I am writing to respond to a blog post entitled, The Pastoral Ministry of Shaking Hands, written by Pastor H. B. Charles Jr. which was recently shared on Tim Challies blog. I reluctantly read it with caution because it touches on a topic that I have been wrestling with issue for a number of years. Reading the blog post confirmed my deep seated convictions on what Pastor Charles Jr. calls “The pastoral ministry of shaking hands.” I simply do not agree with his rationale for this mainly because I believe that the practice that he is advocating is mainly cultural not biblical. This “pastoral ministry of shaking hands” is mainly a creation of the American culture than it is of the Apostles in the New Testament church. The practice is very foreign among many Christians outside of North America (although some are now copying it simply because it’s coming from America and thus it must be right). For this reason (mainly), I do not think that it should be expected of every pastor. In all fairness, the Bible does not necessarily condemn the practice (although I believe good biblical grounds may be found against it). But it is also fair to say that the Bible does not sanction or prescribe it for pastors and congregations for that matter and we shouldn’t either.
For this and other reasons that I will give later on, I would like to propose what I believe to be a biblically sanctioned (prescribed) alternative to this, namely, the pastoral ministry of shaking hearts, on our knees in prayer and on our feet in preaching. Now, I know that the Bible does not use those exact words. Don’t go googling in search of a Bible verse that contains those words. Those are my words not the Bible’s. But I believe that essence of those words is directly taught in the Bible. I will just point you to one classic Bible verse on this point. In Acts 6:4, we read these words from the mouth of the Apostles, “…But we will devote ourselves to prayer and to the ministry of the word.” There was a neglected group of members in the early church (the Greek speaking Jews) who needed the Apostle’s attention. But the Apostles wouldn’t be bothered – no they were actually very concerned that they decided to do something about it. What they did is very surprising to say the least. They decided to delegate the job to deacons. So being led by the Holy Spirit, they created a new office in the church to attend to such pastoral matters as had arisen in the church at that time. Their reasoning is very clear. They said, “It is not right that we should give up preaching to serve tables…” and thus, they appointed deacons (Acts 6:2-3). This is not to say that the diaconal office is not that important. The Apostles would not have said that. But the Apostles understood what their particular calling was (i.e. prayer and the ministry of the word). This was their special calling and by extension, it is the special calling of every pastor. That is to say, that a pastor cannot and should not delegate these two tasks that are crucial to the pastoral ministry (namely, prayer and preaching). Everything else, he is free to delegate if necessary. But not prayer or preaching!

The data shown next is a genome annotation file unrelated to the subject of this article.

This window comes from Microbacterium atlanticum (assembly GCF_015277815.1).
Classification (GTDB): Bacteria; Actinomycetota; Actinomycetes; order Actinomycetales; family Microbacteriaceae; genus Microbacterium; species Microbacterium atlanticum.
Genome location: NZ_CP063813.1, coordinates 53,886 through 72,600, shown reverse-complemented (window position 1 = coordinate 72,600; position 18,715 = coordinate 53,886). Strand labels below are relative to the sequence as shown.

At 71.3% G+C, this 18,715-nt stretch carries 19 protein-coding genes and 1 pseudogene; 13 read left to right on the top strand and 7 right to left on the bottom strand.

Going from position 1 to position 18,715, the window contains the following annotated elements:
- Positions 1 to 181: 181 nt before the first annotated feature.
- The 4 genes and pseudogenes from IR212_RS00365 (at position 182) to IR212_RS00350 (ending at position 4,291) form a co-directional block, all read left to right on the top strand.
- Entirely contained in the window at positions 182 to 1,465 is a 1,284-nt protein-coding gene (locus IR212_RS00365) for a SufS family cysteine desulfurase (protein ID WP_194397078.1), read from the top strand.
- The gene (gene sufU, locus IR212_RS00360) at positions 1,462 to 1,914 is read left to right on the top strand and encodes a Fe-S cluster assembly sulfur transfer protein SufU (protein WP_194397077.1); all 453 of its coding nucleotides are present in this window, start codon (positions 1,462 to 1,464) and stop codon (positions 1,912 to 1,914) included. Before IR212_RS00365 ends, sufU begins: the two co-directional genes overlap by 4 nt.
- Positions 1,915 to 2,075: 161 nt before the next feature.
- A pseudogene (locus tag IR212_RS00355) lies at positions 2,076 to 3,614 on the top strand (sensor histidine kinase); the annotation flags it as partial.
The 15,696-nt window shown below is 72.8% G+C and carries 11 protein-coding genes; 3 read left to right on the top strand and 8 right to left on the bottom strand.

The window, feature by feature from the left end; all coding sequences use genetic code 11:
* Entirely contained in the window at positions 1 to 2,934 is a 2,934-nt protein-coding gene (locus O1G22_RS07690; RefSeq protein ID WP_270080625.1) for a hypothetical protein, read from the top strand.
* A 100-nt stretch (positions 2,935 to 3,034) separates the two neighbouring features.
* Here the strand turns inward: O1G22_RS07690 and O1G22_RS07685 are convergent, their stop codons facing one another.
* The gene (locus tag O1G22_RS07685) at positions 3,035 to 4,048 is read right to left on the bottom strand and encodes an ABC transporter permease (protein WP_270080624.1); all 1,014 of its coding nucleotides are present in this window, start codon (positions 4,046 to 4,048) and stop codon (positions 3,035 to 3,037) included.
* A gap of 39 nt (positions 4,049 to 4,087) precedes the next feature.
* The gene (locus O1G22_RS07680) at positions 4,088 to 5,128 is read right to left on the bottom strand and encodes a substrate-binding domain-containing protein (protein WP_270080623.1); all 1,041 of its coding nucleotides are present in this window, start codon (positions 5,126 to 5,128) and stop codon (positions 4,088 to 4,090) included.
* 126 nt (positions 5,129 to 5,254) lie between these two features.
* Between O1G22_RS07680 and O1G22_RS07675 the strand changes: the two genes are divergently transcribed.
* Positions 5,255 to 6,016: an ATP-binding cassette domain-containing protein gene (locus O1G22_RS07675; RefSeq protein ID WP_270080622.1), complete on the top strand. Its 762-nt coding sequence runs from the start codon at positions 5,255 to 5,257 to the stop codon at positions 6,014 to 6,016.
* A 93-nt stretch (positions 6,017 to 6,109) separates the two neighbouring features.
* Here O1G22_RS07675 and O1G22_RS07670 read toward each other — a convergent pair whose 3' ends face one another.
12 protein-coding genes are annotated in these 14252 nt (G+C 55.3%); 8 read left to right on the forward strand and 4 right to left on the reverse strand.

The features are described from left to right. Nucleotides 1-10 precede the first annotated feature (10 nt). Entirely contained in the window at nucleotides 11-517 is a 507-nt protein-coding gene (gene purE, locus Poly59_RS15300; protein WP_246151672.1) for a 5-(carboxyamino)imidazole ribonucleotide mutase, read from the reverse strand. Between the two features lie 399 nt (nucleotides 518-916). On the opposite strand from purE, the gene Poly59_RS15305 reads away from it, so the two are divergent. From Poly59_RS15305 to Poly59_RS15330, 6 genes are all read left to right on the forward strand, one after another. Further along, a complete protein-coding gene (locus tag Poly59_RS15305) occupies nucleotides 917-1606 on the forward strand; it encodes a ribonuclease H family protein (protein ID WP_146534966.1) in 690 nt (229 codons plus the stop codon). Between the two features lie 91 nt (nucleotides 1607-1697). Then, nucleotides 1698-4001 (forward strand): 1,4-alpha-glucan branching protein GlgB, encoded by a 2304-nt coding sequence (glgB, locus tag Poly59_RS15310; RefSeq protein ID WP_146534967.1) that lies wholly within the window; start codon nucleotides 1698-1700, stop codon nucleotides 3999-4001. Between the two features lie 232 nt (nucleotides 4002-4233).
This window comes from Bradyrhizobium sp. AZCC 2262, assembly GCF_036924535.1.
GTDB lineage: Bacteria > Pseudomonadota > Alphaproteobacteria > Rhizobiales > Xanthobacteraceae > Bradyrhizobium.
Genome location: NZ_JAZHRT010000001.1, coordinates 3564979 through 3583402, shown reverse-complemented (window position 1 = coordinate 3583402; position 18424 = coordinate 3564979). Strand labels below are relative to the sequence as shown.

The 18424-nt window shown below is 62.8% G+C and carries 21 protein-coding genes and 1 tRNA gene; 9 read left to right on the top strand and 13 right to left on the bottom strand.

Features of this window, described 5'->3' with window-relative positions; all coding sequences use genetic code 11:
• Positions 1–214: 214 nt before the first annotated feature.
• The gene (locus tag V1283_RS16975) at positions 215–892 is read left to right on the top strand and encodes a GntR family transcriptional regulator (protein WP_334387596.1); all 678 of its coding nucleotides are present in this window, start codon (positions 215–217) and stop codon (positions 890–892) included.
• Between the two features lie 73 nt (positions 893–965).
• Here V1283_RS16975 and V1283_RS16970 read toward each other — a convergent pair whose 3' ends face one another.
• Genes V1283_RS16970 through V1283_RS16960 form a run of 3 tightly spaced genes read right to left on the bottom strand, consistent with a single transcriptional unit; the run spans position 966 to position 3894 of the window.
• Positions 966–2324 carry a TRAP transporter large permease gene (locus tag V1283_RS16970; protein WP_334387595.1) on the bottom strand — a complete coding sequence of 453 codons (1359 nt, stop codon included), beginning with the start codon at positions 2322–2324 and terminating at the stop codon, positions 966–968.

The Lord will hold every pastor accountable on these two points: prayer and preaching. He will judge us based on how fervently we prayed for the congregations entrusted to us and based on how faithfully we preached His Word as stewards of the mysteries of the gospel of His grace. It’s nice to do the “pastoral ministry of shaking hands,” but it’s far better, more faithful to the Bible and more fruitful to the congregation spiritually, for every pastor to devote himself to what I am calling the pastoral ministry of shaking hearts on our knees in prayer and on our feet in preaching. The Lord does not expect all of us to be hand-shakers. Our personalities and cultures are vastly different. But He surely expects every pastor to be a heart-shaker in his prayers and preaching. No pastor will be let off the hook as far as that is concerned.
I serve a small congregation in the heart of Vancouver, British Columbia, Canada. I am so glad that I am not expected to stand at the door after every service to shake people’s hands. Let me share a few other reasons why (in addition to the major one that I have already shared above):
- I Can’t Handle It